Gold is often measured in Tola. It may seem unusual but Tola (Sanskrit: तोलकः; tolaka) is a traditional South Asian unit of mass. 1 Tola is standardized as 11.3398038 grams but most jewelers in Nepal count as only 10 grams. That is correct. 1 Tola Gold is equivalent to 10 grams of gold in the streets of Nepal.
1 Tola Gold = 10 Grams. of Gold
Here is the definition of Tola from Wikipedia:
The tola (Hindi: तोला; Urdu: تولا; Bengali: তোলা; tolā. from Sanskrit: तोलकः; tolaka) Punjabi ਤੋਲਾ, also transliterated as tolah or tole, is a traditional Ancient Indian and South Asian unit of mass, now standardised as 180 troy grains (11.3398038 grams) or exactly 3/8 troy ounce. It was the base unit of mass in the British Indian system of weights and measures introduced in 1833, although it had been in use for much longer. It was also used in Aden and Zanzibar: in the latter, one tola was equivalent to 175.90 troy grains (0.97722222 British tolas, or 11.33980925 grams).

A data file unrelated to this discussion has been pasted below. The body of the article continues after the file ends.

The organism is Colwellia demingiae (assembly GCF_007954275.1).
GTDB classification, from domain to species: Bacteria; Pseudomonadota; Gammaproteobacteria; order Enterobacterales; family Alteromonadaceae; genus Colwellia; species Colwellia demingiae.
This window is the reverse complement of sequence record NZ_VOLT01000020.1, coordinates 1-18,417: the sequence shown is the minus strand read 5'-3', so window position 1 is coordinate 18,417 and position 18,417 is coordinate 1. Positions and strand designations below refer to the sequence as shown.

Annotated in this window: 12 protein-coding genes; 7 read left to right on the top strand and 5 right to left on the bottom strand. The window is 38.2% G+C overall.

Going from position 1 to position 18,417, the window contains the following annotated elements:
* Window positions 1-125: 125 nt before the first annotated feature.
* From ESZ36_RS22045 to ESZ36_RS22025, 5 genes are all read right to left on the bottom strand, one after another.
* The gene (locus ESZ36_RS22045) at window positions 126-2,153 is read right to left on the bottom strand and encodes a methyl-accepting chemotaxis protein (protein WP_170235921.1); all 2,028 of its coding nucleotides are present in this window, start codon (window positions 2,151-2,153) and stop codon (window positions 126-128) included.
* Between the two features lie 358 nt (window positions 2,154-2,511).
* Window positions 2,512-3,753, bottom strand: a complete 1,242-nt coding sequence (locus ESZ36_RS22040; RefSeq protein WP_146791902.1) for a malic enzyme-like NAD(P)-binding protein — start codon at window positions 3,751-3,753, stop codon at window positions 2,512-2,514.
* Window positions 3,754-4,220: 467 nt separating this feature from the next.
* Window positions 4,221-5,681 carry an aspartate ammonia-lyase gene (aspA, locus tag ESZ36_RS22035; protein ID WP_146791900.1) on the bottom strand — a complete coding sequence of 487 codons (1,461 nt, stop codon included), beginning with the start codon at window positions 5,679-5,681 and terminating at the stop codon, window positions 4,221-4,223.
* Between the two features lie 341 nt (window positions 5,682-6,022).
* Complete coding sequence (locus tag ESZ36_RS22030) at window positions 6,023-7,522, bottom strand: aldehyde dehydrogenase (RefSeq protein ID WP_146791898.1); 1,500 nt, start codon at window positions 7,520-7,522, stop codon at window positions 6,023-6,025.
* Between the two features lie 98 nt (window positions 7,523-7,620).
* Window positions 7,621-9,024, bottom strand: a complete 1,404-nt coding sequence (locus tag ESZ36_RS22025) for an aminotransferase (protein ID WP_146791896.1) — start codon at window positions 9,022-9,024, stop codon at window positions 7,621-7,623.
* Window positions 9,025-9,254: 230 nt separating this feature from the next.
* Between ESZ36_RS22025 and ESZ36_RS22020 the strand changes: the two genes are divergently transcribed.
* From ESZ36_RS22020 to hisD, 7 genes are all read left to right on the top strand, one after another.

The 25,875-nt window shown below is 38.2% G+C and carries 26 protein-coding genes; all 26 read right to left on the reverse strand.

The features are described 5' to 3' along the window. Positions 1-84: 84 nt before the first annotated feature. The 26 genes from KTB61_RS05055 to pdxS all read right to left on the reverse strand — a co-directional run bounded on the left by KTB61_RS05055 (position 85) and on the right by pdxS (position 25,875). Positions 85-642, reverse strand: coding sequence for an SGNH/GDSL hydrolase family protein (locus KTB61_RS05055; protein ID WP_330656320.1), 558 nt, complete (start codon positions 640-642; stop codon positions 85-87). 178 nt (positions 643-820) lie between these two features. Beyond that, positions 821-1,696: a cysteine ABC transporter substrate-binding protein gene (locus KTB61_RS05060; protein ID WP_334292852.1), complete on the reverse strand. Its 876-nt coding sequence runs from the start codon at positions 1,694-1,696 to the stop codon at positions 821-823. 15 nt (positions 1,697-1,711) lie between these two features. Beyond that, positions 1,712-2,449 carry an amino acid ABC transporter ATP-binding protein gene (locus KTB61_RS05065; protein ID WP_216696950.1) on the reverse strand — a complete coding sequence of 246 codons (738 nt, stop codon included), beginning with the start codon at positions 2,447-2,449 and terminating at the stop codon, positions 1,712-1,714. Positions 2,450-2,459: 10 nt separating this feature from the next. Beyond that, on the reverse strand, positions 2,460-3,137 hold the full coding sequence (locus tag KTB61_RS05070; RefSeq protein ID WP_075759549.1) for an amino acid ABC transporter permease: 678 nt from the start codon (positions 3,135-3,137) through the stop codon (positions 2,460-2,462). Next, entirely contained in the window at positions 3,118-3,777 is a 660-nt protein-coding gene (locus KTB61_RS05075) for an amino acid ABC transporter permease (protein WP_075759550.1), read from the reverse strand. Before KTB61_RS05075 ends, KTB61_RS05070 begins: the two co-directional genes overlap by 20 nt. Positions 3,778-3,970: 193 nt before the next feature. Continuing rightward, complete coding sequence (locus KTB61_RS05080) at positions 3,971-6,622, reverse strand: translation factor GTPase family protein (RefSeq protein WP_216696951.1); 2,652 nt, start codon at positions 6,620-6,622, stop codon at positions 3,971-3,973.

The tola is a Vedic measure, with the name derived from the Sanskrit tol (तोलः root तुल्) meaning “weighing” or “weight”. One tola was traditionally the weight of 100 ratti (ruttee) seeds, and its exact weight varied according to locality. However, it is also a convenient mass for a coin: several pre-colonial coins, including the currency of Akbar the Great (1556–1605), had a mass of “one tola” within slight variation. The very first rupee (Urdu: رپيا; rupayā), minted by Sher Shah Suri (1540–45), had a mass of 178 troy grains, or about 1% less than the British tola.The British East India Company issued a silver rupee coin of 180 troy grains, and this became the practical standard mass for the tola well into the 20th century.